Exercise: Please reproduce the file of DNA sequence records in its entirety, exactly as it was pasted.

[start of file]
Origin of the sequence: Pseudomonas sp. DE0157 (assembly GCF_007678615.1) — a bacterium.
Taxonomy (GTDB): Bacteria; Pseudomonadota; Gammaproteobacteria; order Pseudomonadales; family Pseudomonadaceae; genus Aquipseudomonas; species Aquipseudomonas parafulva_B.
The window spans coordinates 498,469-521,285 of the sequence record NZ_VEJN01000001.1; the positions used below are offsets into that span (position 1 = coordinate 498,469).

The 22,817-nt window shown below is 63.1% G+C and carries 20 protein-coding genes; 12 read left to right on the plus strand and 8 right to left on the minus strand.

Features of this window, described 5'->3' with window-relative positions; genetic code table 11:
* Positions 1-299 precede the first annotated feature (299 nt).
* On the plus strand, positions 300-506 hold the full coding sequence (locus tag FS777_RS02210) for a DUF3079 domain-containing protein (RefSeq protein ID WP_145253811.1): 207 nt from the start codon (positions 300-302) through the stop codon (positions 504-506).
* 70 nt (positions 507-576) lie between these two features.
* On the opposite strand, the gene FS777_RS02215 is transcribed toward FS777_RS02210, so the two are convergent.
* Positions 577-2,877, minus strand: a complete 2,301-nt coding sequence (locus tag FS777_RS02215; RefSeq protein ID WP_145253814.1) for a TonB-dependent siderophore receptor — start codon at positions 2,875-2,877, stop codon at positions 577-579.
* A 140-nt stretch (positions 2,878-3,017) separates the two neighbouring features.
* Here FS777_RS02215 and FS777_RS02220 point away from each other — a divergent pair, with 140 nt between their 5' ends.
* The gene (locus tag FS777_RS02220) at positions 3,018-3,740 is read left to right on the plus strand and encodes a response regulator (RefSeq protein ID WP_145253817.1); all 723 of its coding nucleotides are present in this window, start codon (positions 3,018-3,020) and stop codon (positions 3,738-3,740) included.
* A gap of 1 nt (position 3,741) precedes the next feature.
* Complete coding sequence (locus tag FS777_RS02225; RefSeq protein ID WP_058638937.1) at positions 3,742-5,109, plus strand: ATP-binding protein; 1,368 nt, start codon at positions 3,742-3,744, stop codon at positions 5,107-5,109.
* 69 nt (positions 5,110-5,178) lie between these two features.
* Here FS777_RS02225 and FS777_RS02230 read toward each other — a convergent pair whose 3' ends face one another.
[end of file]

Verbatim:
Origin of the sequence: Pseudomonas sp. DE0157 (assembly GCF_007678615.1) — a bacterium.
Taxonomy (GTDB): Bacteria; Pseudomonadota; Gammaproteobacteria; order Pseudomonadales; family Pseudomonadaceae; genus Aquipseudomonas; species Aquipseudomonas parafulva_B.
The window spans coordinates 498,469-521,285 of the sequence record NZ_VEJN01000001.1; the positions used below are offsets into that span (position 1 = coordinate 498,469).

The 22,817-nt window shown below is 63.1% G+C and carries 20 protein-coding genes; 12 read left to right on the plus strand and 8 right to left on the minus strand.

Features of this window, described 5'->3' with window-relative positions; genetic code table 11:
* Positions 1-299 precede the first annotated feature (299 nt).
* On the plus strand, positions 300-506 hold the full coding sequence (locus tag FS777_RS02210) for a DUF3079 domain-containing protein (RefSeq protein ID WP_145253811.1): 207 nt from the start codon (positions 300-302) through the stop codon (positions 504-506).
* 70 nt (positions 507-576) lie between these two features.
* On the opposite strand, the gene FS777_RS02215 is transcribed toward FS777_RS02210, so the two are convergent.
* Positions 577-2,877, minus strand: a complete 2,301-nt coding sequence (locus tag FS777_RS02215; RefSeq protein ID WP_145253814.1) for a TonB-dependent siderophore receptor — start codon at positions 2,875-2,877, stop codon at positions 577-579.
* A 140-nt stretch (positions 2,878-3,017) separates the two neighbouring features.
* Here FS777_RS02215 and FS777_RS02220 point away from each other — a divergent pair, with 140 nt between their 5' ends.
* The gene (locus tag FS777_RS02220) at positions 3,018-3,740 is read left to right on the plus strand and encodes a response regulator (RefSeq protein ID WP_145253817.1); all 723 of its coding nucleotides are present in this window, start codon (positions 3,018-3,020) and stop codon (positions 3,738-3,740) included.
* A gap of 1 nt (position 3,741) precedes the next feature.
* Complete coding sequence (locus tag FS777_RS02225; RefSeq protein ID WP_058638937.1) at positions 3,742-5,109, plus strand: ATP-binding protein; 1,368 nt, start codon at positions 3,742-3,744, stop codon at positions 5,107-5,109.
* 69 nt (positions 5,110-5,178) lie between these two features.
* Here FS777_RS02225 and FS777_RS02230 read toward each other — a convergent pair whose 3' ends face one another.